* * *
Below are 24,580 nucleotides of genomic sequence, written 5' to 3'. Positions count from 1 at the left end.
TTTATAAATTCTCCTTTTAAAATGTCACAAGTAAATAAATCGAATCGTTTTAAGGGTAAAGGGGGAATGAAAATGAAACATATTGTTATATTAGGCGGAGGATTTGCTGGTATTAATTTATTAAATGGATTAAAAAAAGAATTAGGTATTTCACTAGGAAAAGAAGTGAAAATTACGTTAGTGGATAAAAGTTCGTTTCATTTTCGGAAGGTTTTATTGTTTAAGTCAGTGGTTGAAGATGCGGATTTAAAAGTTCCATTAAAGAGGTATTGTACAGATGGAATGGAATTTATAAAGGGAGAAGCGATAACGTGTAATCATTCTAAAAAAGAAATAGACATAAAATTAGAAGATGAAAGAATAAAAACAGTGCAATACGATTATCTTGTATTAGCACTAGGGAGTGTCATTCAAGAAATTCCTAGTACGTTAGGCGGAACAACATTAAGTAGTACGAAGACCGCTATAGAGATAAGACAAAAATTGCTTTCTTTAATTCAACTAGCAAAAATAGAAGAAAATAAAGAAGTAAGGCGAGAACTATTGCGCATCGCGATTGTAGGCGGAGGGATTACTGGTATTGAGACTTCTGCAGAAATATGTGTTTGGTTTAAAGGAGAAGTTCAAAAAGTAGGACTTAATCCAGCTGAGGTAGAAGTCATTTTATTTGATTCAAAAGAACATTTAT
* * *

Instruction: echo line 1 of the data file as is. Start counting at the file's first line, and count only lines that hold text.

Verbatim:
Below are 24,580 nucleotides of genomic sequence, written 5' to 3'. Positions count from 1 at the left end.